The Core asks you some tough, tough questions. Because we aren’t overachieving enough, the Center for the Core Curriculum decided to instate the Core Scholars Program earlier this year. Finally, the announcement has been made, and the wait’s over: We now know and envy the names of the winners of the $200 cash prizes and coveted title.
Joking aside, we have some serious creative engagement from our scholars this year in music, art and dance. True to its aim of “cultivat(ing) a critical and creative intellectual capacity”, modern-day relevance, contemplation and interdisciplinary reinterpretation is the order of the day:
- Ben Kaplan (CC ’14) sings a ditty about how “Frontiers of Science is just Lit Hum/it all depends on how you view it.” He admits it’s tongue in cheek, but insists that he tried “to get to the core of the Core”: its goal of seeing old texts and ideas in a new context.”
- From Richard Lenz (CC ’12) we have “12 Woodcuts Based on the Fifth Story of the Fourth Day of Giovanni Boccaccio’s ‘The Decameron'” He explains, “The uses of pattern and line in early 20th century German art provide possibilities for representing the range of moods that the story encompasses, from the bliss of passion to sorrow and grief. While the scenario that the story describes is not universal, the sadness that it describes is.”
- Amir Safavi (CC ’14) delivers “Medea for Solo Violin,” an interpretation of Euripides’ “Medea”. He says, “The ending serves as a reminder that, despite the actions she will take by the end of the play, Medea truly remains the same helpless victim she was when the play began.” Hmm, so really maybe “Literature Humanities is just music/it all depends on how you skew it?”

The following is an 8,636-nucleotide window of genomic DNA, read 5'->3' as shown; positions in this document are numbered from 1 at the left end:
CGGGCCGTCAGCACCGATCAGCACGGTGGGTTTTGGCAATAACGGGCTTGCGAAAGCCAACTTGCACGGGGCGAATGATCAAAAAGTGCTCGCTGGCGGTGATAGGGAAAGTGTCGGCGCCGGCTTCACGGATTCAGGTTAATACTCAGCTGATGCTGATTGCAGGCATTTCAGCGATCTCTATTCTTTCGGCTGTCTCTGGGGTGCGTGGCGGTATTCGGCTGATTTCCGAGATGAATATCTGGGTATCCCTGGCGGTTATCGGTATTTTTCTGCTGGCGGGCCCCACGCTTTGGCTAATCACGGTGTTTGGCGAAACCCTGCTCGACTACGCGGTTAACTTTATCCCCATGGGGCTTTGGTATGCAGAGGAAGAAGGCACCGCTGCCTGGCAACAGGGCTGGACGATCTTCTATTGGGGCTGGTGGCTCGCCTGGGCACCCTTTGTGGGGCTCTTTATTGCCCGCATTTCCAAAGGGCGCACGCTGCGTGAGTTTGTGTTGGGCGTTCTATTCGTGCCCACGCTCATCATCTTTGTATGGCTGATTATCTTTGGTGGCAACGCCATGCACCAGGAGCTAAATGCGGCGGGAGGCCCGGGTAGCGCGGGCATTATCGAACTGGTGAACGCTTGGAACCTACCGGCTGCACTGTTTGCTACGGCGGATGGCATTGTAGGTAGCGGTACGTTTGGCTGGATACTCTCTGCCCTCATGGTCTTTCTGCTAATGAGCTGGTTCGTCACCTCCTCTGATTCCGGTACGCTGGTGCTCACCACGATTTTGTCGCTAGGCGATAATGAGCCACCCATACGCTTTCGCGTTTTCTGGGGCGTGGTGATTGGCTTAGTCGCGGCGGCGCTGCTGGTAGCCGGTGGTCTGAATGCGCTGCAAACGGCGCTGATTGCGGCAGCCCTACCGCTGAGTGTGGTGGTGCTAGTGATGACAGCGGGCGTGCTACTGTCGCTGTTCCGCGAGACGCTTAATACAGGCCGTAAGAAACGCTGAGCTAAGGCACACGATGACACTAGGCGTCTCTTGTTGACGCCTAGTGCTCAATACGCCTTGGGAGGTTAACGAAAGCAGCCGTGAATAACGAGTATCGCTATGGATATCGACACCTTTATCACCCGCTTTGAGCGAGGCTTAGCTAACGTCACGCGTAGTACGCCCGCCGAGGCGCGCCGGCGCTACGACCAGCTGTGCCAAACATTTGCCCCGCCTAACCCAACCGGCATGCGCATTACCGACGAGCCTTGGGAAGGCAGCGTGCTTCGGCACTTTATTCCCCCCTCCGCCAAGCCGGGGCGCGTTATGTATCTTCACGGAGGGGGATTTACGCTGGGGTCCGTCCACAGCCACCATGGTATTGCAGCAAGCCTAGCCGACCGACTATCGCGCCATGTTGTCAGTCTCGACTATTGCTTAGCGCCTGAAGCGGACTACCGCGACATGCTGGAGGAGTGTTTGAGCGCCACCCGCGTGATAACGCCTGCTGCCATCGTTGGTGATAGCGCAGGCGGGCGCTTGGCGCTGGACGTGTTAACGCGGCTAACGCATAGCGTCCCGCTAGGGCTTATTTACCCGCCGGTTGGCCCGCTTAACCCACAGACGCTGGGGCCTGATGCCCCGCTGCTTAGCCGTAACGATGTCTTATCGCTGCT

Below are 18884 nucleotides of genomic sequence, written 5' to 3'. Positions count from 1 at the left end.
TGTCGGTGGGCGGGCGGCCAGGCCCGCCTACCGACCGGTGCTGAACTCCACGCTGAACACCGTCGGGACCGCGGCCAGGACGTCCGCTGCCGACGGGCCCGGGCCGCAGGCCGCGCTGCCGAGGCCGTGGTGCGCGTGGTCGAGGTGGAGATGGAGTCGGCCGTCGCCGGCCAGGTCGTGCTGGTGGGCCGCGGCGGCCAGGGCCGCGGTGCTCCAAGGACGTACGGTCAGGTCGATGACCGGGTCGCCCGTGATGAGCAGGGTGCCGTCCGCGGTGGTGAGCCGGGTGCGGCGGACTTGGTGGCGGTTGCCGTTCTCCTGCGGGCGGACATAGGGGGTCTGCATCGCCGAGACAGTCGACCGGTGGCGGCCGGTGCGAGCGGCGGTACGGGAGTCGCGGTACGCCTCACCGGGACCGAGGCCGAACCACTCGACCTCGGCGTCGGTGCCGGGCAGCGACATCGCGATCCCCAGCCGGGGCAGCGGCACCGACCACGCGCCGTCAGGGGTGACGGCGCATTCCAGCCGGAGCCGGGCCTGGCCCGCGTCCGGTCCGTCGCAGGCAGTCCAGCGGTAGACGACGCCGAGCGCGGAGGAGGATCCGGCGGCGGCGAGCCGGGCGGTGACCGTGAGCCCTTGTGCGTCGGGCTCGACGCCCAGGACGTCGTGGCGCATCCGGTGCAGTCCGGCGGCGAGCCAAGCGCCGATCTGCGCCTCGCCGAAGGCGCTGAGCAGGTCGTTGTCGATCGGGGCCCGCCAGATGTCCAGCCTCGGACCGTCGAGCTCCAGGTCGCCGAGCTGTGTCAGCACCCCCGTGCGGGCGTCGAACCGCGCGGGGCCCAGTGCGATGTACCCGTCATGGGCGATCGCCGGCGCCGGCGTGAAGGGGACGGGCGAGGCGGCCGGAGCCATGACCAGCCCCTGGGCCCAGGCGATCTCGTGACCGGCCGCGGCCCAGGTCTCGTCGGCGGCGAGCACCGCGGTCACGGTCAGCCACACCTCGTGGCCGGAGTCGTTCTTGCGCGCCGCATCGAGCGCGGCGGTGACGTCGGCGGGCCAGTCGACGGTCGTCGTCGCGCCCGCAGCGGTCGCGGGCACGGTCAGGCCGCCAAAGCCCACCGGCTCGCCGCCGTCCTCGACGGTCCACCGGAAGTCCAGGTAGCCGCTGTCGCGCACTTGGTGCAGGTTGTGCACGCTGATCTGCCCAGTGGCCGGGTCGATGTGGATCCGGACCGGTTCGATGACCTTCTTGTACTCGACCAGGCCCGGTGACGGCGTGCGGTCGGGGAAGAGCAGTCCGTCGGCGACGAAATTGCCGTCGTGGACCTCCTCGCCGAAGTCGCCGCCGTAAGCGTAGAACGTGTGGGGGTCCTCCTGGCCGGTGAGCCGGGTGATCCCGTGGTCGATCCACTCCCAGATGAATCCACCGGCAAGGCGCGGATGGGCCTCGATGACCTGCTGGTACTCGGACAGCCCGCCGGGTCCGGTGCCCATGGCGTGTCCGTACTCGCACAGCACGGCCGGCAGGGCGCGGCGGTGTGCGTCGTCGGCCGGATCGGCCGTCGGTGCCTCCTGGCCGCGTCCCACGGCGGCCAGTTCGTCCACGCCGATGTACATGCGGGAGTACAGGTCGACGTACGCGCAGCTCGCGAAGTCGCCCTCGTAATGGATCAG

- Finally from Dominique Nieves (CC ’12) comes Hail Mary,” an interpretive dance piece about which she says “I have said that prayer every night before I went to sleep for the past twelve years without understanding it, because in reciting it so often, I never stopped to listen to the words. I think the Core Curriculum is about taking the time to digest, debate and explore which is what I have done through the medium of my choreography.”
Critically observe, as your several Core classes will no doubt have taught you to do by now, the age groups of our our Scholars this year. Why are our seniors and sophomore underrepresented in the Core Scholar program? Posit a hypothesis in a 250-word critical response to the Core Scholar Program description. Or perform a back of the envelope calculation in the comments.